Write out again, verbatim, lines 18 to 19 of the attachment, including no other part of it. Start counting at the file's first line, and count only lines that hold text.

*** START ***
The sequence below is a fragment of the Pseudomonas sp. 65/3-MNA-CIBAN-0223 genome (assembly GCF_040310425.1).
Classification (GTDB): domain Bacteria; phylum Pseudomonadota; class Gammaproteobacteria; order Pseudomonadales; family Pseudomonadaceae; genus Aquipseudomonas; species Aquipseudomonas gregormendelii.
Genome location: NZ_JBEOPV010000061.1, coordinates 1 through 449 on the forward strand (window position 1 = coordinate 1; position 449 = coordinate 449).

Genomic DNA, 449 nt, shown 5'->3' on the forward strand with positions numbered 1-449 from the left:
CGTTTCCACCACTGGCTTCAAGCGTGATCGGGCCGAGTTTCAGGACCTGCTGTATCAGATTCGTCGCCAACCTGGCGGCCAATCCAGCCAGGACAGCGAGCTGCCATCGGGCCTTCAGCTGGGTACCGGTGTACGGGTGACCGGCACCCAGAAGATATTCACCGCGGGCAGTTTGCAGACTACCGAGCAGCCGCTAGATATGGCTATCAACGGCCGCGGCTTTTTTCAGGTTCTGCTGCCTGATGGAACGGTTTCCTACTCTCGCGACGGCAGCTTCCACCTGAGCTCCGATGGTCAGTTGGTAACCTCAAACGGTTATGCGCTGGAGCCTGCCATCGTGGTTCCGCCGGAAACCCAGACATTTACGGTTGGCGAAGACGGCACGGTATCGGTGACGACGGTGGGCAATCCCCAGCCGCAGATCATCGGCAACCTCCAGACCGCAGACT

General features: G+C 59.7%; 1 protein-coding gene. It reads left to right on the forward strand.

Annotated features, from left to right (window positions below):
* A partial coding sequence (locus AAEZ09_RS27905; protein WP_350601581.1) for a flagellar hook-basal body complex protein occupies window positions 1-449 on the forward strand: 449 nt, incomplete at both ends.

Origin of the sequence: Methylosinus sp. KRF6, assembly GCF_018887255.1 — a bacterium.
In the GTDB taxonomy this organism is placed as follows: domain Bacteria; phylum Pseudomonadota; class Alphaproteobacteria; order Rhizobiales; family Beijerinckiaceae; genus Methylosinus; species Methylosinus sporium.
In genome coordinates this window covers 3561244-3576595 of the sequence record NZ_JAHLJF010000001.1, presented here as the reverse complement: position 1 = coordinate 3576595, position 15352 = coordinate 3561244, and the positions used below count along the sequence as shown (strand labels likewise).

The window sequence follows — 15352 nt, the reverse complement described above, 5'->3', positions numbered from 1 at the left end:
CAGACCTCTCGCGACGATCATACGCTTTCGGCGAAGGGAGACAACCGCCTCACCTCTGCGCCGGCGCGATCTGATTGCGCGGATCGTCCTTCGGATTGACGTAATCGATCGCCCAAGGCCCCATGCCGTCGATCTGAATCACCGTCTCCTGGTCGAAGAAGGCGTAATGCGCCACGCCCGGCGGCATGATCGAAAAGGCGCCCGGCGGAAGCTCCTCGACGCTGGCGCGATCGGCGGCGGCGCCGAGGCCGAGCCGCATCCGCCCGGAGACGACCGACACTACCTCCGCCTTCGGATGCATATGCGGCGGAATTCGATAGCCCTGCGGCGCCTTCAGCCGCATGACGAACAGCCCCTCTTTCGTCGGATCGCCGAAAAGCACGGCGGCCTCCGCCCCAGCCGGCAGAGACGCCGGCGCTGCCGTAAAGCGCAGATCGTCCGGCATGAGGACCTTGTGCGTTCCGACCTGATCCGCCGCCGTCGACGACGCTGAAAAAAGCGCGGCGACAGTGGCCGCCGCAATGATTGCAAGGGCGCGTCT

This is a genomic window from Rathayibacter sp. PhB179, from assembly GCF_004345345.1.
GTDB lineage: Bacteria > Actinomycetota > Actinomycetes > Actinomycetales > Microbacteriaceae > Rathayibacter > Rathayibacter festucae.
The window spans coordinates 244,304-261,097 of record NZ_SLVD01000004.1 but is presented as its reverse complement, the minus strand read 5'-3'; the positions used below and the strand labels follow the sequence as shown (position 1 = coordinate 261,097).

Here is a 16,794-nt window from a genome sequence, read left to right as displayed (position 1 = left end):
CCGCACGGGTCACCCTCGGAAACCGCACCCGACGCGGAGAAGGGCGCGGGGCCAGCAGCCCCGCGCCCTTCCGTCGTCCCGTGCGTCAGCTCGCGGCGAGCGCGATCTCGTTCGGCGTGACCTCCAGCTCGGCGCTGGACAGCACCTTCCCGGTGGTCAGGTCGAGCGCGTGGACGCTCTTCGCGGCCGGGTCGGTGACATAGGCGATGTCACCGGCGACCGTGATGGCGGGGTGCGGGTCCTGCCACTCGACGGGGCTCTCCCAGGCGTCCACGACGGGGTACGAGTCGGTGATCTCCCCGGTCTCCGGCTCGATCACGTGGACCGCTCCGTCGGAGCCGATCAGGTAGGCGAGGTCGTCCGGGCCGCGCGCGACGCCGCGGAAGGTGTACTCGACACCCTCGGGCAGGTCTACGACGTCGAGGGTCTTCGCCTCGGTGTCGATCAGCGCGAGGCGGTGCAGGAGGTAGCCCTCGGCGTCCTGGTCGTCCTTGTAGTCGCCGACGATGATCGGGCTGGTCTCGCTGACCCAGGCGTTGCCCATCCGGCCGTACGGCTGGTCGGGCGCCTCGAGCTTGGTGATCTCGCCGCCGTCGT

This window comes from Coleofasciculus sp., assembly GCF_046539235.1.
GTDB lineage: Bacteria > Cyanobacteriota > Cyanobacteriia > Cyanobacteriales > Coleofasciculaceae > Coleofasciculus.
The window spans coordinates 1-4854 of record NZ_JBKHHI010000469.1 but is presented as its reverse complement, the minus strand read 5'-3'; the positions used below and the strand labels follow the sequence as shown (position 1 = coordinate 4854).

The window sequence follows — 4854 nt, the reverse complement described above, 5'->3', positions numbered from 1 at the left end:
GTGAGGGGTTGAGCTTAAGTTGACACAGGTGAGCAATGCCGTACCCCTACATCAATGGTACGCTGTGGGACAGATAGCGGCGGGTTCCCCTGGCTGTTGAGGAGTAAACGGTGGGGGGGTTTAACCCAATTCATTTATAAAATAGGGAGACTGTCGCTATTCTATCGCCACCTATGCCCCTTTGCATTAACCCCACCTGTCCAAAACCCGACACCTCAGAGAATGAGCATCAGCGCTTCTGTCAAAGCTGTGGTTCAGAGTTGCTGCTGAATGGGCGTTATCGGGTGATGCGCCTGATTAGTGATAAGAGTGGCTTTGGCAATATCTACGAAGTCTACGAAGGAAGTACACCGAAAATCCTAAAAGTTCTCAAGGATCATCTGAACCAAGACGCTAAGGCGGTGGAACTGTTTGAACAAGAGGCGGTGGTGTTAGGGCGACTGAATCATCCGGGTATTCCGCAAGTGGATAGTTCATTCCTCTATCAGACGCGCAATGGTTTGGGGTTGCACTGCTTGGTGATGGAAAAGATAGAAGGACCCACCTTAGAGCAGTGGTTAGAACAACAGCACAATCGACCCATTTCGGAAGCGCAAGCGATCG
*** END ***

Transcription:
CCGCACGGGTCACCCTCGGAAACCGCACCCGACGCGGAGAAGGGCGCGGGGCCAGCAGCCCCGCGCCCTTCCGTCGTCCCGTGCGTCAGCTCGCGGCGAGCGCGATCTCGTTCGGCGTGACCTCCAGCTCGGCGCTGGACAGCACCTTCCCGGTGGTCAGGTCGAGCGCGTGGACGCTCTTCGCGGCCGGGTCGGTGACATAGGCGATGTCACCGGCGACCGTGATGGCGGGGTGCGGGTCCTGCCACTCGACGGGGCTCTCCCAGGCGTCCACGACGGGGTACGAGTCGGTGATCTCCCCGGTCTCCGGCTCGATCACGTGGACCGCTCCGTCGGAGCCGATCAGGTAGGCGAGGTCGTCCGGGCCGCGCGCGACGCCGCGGAAGGTGTACTCGACACCCTCGGGCAGGTCTACGACGTCGAGGGTCTTCGCCTCGGTGTCGATCAGCGCGAGGCGGTGCAGGAGGTAGCCCTCGGCGTCCTGGTCGTCCTTGTAGTCGCCGACGATGATCGGGCTGGTCTCGCTGACCCAGGCGTTGCCCATCCGGCCGTACGGCTGGTCGGGCGCCTCGAGCTTGGTGATCTCGCCGCCGTCGT

This window comes from Coleofasciculus sp., assembly GCF_046539235.1.